The Epoxies: Stop The Future US CD 
- This Day
- Robot Man
- Wind Me Up
- Everything Looks Beautiful On Video
- Stop The Future
- Struggle Like No Other
- No Interest
- You Kill Me
- At The Seams
- It’s You
I first heard The Epoxies in 2006 when my wife gifted me with a Pandora subscription, so that I could listen without ads. I started my Pandora channel with Gina X as the genetic seed and it sprouted many wonderful new discoveries. Not the least of which were The Epoxies! I immediately ran across their Dirtnap CD EP of their first two singles which I had no problem buying at full price at Static Age Records in Asheville; purveyors of fine music of a punk slant. I then was looking forward to maybe catching The Epoxies in concert when visiting their home turn of Portland, Oregon, during my 2008 visit there. Alas, the band split up a scant few months before my visit. My one shot at seeing these incredible musicians in person to grovel at their feet; gone!
As someone who was buying records just like this one in 1979, I am in a sort of awe over how masterfully The Epoxies have grasped the New Wave tropes they use like they were born with them [and they probably heard music like this from their older siblings]. This is what I’ve always wanted out of music and was ecstatic to have arrive in the late 70s: crunchy guitars [for energy], buzzing synthesizers [for energy], coupled with deadpan vocals [a must for the ennui generation] that coalesce to create a paradoxical sort of vibrant, life-affirming cynicism that I consider the hallmark of New Wave music. These anthems of disaffection are played with such vigor and a sublimated kind of passion that they send me over the edge!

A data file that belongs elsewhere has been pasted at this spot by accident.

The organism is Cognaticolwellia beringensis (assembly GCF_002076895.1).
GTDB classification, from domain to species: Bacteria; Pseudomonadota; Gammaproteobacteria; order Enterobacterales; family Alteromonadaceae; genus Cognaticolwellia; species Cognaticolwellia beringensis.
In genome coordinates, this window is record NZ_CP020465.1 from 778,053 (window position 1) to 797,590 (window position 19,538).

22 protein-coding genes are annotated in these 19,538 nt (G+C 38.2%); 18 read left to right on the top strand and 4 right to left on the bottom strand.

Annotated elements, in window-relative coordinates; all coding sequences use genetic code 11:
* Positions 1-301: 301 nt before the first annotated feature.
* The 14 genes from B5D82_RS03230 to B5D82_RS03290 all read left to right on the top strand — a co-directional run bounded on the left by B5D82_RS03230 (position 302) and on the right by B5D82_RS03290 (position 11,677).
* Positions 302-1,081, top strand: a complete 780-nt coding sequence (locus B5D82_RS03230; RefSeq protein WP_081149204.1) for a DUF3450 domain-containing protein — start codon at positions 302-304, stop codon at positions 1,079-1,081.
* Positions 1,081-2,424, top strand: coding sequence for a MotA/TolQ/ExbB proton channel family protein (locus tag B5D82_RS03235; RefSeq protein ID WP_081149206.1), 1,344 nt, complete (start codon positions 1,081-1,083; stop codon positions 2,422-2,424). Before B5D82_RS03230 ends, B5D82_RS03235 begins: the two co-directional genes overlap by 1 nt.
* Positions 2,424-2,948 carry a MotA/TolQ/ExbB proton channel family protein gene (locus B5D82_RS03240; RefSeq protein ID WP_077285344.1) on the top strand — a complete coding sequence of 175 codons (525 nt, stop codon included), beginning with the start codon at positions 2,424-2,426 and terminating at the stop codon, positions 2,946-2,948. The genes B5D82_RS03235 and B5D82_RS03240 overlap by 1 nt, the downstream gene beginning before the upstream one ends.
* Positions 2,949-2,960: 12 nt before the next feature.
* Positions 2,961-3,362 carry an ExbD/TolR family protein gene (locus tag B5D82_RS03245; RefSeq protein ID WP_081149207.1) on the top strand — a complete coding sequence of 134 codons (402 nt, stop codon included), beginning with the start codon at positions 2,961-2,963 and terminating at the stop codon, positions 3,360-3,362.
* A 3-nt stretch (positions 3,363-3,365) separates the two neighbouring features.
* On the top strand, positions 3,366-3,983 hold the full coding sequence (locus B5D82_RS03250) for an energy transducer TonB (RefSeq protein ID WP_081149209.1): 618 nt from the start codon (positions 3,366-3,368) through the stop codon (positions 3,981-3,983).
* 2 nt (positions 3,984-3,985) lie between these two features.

This utterly fantastic album is a pastiche, yes, but it’s one hell of an expert pastiche made by people who are mocking nothing! I have to commend them for carrying on a tradition magnificently. It is difficult to imagine returning to a time and space to re-examine a style and then successfully carrying it forward in a way that differs from what actually happened. In the meantime, thrill to Post-Punk hits that never were like “Synthesized,” Radiation” and “Everything Looks Beautiful On Video!” The latter of which I am dying to remix just so there’s a vocoded refrain of the word “video” a beat behind the real vocals in the chorus.
The Epoxies also have the beautiful nerve to cover The Scorpions “Robot Man” from their [wait for it] 1979 album “Tokyo Tapes” without an ounce of irony. The Scorps should be pleased and you would be too! Too bad they dissolved, but not before I rounded up all of their releases and rather quickly too. At least I heard their final EP as a new release. Fortunately, ex-lead vocalist Roxy Epoxy has a solo album out called “Band-Aids On Bullet Holes,” and its a corker. It’s less of a pastiche and something more contemporary while still holding classic New Wave values close to its chest. All of The Epoxies releases are must have listening, but “Stop The Future,” in particular, stands out as not just an evocative simulacrum of a 1979 New Wave album 26 years later, but an album that had it appeared back in the day, would be a release I’d have held a brightly flaming torch for the entire time.
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